Many are hailing aquaponics, the process of farming fish and crops at the same time within an integrated system, as the future of sustainable agriculture. This revolutionary approach to both recreational and commercial farming took another step closer to becoming a reality in July 2014 when the UK’s first aquaponic solar greenhouse was constructed on an ex-council farm in Mounmouthshire in Wales.
The farm is run by Springwatch TV presenter Kate Humble and her husband Ludo Graham as part of their Humble By Nature initiative. They purchased the 117 acre farm in 2010 after hearing that it was about to be sold by the council and broken up into lots. For at least four generations this farm was tenanted by the council to young farming families who had no land of their own. Consequently, Kate and Ludo wished to carry on this tradition of supporting local farmers and now use the land to showcase rural skills, cookery and educational courses.
Amongst these educational courses include a selection of introductory, intermediate and intensive classes on the agricultural and ecological benefits of aquaponics. These one, two and five day courses educate attendees about the key principles of aquaponics, how to design, build and maintain your own aquaponics system as well as the economics of aquaponics business planning and the logistics regarding the marketing of produce.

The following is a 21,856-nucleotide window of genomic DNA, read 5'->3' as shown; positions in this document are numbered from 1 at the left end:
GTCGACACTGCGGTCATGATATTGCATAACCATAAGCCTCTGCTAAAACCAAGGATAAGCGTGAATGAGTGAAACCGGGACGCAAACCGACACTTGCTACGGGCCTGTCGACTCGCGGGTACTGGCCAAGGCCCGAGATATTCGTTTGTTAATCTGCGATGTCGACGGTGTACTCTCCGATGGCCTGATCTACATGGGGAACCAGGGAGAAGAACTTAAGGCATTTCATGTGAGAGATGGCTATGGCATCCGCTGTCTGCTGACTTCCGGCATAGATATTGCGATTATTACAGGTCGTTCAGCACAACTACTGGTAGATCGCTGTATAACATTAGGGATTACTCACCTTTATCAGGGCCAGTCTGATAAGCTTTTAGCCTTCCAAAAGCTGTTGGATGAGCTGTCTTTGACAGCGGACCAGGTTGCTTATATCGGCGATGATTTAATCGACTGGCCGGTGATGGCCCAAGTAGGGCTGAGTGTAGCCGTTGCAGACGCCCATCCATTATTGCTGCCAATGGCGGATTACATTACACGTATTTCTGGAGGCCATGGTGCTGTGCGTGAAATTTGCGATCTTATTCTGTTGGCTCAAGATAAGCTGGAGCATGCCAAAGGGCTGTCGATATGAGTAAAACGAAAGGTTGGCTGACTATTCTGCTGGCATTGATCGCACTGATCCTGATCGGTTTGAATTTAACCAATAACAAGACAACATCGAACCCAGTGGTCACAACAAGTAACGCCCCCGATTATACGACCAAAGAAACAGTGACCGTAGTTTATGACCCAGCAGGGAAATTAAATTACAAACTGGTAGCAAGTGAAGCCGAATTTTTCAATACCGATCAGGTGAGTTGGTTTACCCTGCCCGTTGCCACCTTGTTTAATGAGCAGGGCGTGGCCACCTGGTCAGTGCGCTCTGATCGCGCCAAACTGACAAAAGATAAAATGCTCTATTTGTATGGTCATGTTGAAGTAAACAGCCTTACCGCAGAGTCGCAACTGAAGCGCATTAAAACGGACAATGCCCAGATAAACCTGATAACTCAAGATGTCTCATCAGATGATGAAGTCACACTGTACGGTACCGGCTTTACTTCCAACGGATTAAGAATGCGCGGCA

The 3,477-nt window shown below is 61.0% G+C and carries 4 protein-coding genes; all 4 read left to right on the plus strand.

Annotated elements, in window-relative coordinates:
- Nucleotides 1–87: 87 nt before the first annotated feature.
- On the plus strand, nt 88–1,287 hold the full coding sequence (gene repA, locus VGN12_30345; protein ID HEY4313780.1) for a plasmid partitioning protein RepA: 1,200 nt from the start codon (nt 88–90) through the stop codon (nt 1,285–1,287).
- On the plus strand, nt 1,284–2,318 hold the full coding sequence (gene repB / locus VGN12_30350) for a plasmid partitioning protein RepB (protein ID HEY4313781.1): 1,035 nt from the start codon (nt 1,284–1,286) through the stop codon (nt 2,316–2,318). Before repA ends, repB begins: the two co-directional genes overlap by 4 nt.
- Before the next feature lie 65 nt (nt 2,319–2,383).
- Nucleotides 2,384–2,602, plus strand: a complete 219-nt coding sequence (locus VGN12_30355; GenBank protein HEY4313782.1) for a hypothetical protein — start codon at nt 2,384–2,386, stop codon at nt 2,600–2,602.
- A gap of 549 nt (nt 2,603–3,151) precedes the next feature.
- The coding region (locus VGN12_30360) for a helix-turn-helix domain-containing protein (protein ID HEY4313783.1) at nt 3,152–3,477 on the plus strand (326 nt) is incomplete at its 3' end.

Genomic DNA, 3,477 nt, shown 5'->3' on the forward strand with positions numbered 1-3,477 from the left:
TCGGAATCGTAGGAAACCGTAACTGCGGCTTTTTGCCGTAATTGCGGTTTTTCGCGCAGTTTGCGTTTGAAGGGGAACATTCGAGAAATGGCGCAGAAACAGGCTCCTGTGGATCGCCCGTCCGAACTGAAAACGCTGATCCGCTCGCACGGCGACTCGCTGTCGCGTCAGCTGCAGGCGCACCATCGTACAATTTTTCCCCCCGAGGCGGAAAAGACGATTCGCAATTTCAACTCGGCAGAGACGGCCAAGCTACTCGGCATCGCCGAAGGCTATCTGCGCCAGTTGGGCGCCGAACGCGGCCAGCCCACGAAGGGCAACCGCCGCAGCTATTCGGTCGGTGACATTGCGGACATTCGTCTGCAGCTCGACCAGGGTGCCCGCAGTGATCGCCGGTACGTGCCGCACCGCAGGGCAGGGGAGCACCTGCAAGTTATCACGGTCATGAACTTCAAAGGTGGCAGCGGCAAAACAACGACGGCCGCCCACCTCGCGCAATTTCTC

Humble by Nature‘s aquaponic solar greenhouse is also supported by the non-profit social enterprise organisation Aquaponics UK. On the Humble by Nature website, Kate and Ludo convey how this collaborative effort with Aquaponics UK has enabled them to;
“create sustainable food growing techniques using aquaculture, farming fish, and hydroponics creating a hugely productive and efficient farming system with few inputs and many, high value outputs. In a nutshell we grow fish and recycle the nutrient rich water into soilless vegetable production cleaning the water in the process so it can be constantly reused…We’ve built a passive solar greenhouse in which to house this productive, edible ecosystem which is also…combined with a variety of other complementary farming techniques such as producing fish and poultry food from insects, growing mushrooms from used coffee grounds and growing poultry, fed from by-products of the system”.
Ultimately, Humble by Nature and Aquaponics UK hope that this aquaponics solar greenhouse in Mounmouthshire will inspire others to develop their own aquaponics systems across the UK. Their greenhouse demonstrates how aquaponics can be a self-sustaining agricultural solution for both recreational and commercial farmers because it enables them to raise fish and grow crops within an integrated system without wasting any resources. Could this be the future for modern day farmers? Only time will tell!